What does being a member of the Jewish community mean to you?
To me, it means I have a support network of people and organizations that help me and my family live a great Jewish life, and in return I get to be a part of that network for others.
What Jewish organizations are you involved with?
Jewish Federation of Cleveland’s Young Leadership Division, Gross Schechter Day School, Mandel JCC and the Cleveland Jewish News
Why do you stay involved in the Jewish community?
Because it has enhanced just about every aspect of my life. I grew up a part of our Jewish community, made friends and met my wife through it. My career and professional development have been helped greatly through the relationships I have within our community, and my kids benefit from the programming and community environment that we have available to us today. Being involved gives me the opportunity to help others have the same experience.
How do your friends and family shape your Jewish involvement?
I’ve been volunteering with Federation since high school, so I think my parents set me on a path there that stuck with me. Getting involved with YLD was a great way for me to hang out with friends while also shaping the programming available to Jewish young professionals in Cleveland, and it has put me in position where I can take my friends ideas and try to turn them into reality, so they definitely shape my involvement in a big way. I have also been involved with Gross Schechter Day School since moving back to Cleveland, first as an alumnus and now I get to see things from the perspective of a parent. So now my kids are shaping my involvement too.
What non-Jewish organizations are you involved with and why?
I regularly attend events through a number of professional organizations in the finance and M and A business world, including the Association for Corporate Growth and the Commercial Finance Association. I’m also involved with Cleveland Bridge Builders. The professional organizations are great ways to stay in touch with business contacts and expand my network, and Bridge Builders was a really fantastic opportunity to improve my leadership skills, and more important to meet people across a number of different Cleveland communities and organizations that I wouldn’t have been likely to meet otherwise.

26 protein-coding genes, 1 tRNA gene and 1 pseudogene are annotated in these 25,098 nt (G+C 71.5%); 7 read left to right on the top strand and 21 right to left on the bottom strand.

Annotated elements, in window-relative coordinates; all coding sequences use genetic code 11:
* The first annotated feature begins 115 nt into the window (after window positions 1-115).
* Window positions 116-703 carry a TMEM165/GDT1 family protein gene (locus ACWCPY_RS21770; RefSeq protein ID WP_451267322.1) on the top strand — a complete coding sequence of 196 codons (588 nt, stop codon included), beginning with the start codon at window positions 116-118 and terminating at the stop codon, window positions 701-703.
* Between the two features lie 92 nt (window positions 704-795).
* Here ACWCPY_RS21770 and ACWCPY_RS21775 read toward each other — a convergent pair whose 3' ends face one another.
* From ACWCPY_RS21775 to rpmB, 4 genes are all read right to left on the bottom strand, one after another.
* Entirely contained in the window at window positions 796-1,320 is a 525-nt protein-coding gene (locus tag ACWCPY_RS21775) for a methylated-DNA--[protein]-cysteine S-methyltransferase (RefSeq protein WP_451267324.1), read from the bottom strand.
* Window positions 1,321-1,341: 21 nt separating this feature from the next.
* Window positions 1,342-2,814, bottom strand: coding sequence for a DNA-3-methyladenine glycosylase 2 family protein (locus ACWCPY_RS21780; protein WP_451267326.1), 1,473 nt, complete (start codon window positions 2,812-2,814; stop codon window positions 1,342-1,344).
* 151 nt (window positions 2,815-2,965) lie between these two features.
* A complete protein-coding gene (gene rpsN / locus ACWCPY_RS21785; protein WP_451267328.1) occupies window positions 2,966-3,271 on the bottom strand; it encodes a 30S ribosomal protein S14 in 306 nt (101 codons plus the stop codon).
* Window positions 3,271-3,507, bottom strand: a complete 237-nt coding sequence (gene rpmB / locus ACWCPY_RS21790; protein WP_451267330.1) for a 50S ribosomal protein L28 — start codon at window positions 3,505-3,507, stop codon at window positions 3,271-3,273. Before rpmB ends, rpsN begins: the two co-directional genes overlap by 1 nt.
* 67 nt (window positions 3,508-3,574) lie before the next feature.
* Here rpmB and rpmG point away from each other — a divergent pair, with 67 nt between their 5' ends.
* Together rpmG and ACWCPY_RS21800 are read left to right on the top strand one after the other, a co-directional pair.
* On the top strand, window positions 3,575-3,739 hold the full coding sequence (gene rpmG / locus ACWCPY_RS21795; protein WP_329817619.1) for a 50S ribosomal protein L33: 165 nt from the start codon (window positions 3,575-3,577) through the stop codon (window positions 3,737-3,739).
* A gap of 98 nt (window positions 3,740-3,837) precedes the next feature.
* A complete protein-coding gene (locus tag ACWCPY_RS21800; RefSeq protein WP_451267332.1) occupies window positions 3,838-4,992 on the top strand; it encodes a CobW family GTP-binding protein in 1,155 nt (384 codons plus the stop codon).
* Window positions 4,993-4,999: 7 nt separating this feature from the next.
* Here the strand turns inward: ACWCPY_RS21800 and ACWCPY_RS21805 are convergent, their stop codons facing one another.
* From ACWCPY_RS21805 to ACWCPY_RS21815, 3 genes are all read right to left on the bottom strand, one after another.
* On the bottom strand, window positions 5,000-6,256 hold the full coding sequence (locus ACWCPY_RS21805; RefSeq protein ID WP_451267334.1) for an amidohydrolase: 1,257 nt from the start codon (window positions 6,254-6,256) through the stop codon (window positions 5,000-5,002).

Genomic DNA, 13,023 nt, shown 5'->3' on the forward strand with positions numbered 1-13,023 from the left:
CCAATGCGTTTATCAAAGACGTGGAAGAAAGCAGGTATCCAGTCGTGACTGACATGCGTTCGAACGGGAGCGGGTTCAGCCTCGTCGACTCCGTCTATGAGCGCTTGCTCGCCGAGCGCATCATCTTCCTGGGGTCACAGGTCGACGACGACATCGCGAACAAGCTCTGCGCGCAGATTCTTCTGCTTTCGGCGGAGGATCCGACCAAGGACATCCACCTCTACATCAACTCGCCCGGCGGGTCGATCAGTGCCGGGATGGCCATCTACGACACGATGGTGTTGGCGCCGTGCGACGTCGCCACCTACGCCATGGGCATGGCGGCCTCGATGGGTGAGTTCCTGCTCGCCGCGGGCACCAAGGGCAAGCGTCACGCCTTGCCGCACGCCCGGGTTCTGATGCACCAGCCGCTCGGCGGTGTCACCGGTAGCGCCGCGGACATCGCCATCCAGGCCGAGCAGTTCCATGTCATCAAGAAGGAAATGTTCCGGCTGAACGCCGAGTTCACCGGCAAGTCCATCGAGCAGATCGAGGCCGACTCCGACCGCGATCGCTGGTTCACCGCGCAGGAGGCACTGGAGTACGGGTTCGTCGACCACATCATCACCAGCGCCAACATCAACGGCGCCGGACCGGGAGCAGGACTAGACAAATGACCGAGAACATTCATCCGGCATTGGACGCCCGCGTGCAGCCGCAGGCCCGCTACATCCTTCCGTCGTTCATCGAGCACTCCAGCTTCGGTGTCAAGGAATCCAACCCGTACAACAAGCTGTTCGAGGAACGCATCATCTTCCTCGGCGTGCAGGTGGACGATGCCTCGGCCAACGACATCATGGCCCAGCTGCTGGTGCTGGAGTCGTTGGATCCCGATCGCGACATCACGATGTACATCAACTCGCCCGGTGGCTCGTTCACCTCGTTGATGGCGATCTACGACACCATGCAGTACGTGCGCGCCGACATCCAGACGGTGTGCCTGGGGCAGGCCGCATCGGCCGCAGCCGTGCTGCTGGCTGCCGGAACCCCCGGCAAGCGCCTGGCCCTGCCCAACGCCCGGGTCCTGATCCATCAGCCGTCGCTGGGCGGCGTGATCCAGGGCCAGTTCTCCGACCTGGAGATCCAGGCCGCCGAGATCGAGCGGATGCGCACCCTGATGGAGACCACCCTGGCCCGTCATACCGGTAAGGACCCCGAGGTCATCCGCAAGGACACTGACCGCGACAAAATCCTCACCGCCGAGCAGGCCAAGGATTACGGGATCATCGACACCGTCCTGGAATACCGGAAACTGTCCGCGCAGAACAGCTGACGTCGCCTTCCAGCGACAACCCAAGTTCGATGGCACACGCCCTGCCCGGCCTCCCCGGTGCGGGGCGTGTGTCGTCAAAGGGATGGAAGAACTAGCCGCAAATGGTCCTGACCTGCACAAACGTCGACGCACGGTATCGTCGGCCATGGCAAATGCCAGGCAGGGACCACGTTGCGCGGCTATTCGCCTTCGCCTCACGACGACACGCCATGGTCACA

Why is CJN Tomorrow important and what do you hope to accomplish through it?
I think it’s always important for businesses to resist getting complacent, so I think CJN Tomorrow is a great example of the CJN taking the time to think about the future and not just the present. The media world is changing rapidly, so spending time to learn more about the readers who will support the CJN for the next several decades is very important. I hope I can do my part to help the CJN produce more content and programming that appeals to younger readers and increases its profile in our community.
What do you like about the Cleveland Jewish News?
I think the CJN plays a unique role in tying our Jewish community together. For an 80,000-person community, we have an incredible number of groups and organizations that each have their own events, activities and goals. The CJN makes it possible for me to be involved with just a few of them, but still see all of the great things that others are doing around town.
What is your favorite activity to do in Cleveland?
On my own – biking through the Chagrin Valley area. With my family – taking my kids to any of the East Side playgrounds. With friends – drinking scotch, beer, bourbon at Lizardville. With my wife – literally anything that involves going out at night while someone else watches our children.
What is your favorite Jewish tradition?
Growing up, my dad would give my brothers and me each a blessing before Shabbat dinner on Friday nights. Now that I have two daughters, being able to carry on that tradition with them has been really meaningful to me.
Have you been to Israel?
Yes, three times. I’m planning to go again this summer as a co-chair of YLD’s Weinberg Mission to Israel from June 25-July 1. It’s an amazing trip for people in YLD’s age range (22-45) and anyone who is interested should definitely contact me.
What is your favorite Israel moment?
My first time seeing the Kotel in person on my eighth-grade class trip. It was surreal to have spent so many years seeing and learning about a place, and then finally getting to experience being there in person.
What is your favorite Jewish holiday and why?
Purim – we’re literally commanded to drink heavily, I’m not sure which other religions can say that they have a holiday like that.
What is your favorite Jewish food?
Were you involved in a Jewish youth organization?
I was involved in BBYO, which I guess you could say had an impact on my life since I met my wife at one of our conventions.